Yerlin Yessehia, 11, of Honduras waits with her family along the border bridge after being denied entry into the U.S. from Mexico on June 25, 2018 in Brownsville, Texas.

Yerlin Yessehia, 11, of Honduras waits with her family along the border bridge after being denied entry into the U.S. from Mexico on June 25, 2018 in Brownsville, Texas.

President Donald Trump will address the nation this evening to talk about what he calls “the Humanitarian and National Security crisis on our Southern Border.”

Is there a crisis at the southern border? The New York Times reports:

The number of people crossing the border unlawfully is far down from its peak of nearly two decades ago. The recent caravans from Central America primarily consist of migrants who are not trying to sneak across the border but instead are presenting themselves to border officials and requesting asylum.

The White House has also suggested that the president could declare a national emergency to garner funding for the wall without getting approval from Congress. And The Times notes that it “probably” doesn’t matter if there’s no actual crisis when it comes to declaring a national emergency.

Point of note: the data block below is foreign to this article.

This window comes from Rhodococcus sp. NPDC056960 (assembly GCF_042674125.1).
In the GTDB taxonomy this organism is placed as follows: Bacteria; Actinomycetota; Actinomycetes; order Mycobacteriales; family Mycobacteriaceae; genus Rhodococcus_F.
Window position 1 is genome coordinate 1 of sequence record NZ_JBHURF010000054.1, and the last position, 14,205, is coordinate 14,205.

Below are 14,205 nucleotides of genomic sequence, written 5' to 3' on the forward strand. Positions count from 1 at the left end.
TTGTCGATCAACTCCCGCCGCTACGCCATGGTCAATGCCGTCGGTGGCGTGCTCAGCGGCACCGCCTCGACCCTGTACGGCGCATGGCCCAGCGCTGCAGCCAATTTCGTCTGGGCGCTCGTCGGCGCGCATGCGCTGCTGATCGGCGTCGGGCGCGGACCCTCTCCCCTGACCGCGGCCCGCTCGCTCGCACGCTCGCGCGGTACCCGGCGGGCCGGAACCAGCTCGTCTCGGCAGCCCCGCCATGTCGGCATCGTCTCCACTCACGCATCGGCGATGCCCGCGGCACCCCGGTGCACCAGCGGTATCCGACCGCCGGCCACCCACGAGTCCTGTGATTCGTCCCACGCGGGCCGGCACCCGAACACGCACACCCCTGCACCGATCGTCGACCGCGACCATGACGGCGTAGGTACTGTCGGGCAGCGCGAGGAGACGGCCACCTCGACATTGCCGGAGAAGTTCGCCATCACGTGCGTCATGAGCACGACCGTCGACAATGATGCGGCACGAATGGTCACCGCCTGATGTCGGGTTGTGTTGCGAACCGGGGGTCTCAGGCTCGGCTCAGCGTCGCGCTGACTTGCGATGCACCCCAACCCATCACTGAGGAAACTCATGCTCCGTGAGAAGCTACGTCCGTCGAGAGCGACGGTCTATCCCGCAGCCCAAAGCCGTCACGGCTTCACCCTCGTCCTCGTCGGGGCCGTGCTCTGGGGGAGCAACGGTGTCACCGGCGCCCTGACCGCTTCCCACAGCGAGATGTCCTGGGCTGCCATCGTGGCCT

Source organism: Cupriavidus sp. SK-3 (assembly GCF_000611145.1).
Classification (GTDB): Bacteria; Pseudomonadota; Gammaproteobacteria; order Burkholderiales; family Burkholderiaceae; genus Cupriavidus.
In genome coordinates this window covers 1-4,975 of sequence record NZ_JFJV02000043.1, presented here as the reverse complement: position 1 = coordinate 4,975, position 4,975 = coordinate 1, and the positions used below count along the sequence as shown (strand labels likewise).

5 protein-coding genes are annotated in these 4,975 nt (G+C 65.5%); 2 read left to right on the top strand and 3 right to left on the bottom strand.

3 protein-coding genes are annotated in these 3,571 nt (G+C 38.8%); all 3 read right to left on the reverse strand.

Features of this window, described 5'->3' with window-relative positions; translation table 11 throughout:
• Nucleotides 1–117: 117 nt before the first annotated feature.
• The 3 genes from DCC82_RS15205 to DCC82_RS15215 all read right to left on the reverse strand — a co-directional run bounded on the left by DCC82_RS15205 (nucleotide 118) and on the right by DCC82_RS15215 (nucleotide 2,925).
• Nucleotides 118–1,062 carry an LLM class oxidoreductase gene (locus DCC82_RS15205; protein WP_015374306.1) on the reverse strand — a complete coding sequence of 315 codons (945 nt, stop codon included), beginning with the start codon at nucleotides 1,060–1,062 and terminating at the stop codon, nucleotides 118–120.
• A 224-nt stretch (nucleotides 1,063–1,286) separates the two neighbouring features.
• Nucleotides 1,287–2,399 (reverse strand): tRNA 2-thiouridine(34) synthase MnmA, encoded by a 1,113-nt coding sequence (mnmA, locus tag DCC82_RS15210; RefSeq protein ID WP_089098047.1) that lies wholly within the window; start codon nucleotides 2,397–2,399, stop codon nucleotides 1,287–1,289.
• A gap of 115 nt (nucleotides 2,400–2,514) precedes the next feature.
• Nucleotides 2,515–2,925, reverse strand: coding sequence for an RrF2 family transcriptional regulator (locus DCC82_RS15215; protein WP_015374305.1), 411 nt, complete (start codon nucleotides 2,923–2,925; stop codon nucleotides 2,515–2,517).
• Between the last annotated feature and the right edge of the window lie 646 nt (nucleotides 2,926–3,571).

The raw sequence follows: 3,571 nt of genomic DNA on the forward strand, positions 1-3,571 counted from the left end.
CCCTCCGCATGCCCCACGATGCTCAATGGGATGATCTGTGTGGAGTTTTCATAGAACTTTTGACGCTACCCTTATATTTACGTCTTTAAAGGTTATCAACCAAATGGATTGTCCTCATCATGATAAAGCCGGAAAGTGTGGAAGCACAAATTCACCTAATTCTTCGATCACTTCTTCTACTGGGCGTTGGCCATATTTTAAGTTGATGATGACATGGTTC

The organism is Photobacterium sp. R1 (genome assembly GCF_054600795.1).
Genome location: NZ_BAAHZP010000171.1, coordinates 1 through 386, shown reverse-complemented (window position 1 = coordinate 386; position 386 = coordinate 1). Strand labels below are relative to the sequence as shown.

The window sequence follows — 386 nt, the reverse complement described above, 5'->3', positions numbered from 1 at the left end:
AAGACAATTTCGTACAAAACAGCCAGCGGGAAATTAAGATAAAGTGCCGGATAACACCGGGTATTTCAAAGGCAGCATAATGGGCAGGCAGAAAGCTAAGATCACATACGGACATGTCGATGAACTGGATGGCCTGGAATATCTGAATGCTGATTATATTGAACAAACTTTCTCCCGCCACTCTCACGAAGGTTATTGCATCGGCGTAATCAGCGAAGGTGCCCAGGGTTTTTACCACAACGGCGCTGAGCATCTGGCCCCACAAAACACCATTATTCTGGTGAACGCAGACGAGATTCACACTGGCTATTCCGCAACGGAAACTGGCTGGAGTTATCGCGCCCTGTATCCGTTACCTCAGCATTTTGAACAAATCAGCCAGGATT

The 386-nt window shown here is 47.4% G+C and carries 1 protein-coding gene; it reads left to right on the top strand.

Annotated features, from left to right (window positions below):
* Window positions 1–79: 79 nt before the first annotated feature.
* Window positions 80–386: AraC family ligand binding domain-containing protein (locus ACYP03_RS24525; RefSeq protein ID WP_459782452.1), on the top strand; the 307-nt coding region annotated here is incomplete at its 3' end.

So can the president get funding for the wall without Congressional approval? We’re unpacking the legal arguments for and against that process.

Guests

  • Mark Tushnet Law professor, Harvard Law School.
  • Matthew Dallek Associate professor of political management, Graduate School of Political Management at The George Washington University; author of "Defenseless Under the Night: The Roosevelt Years and the Origins of Homeland Security"

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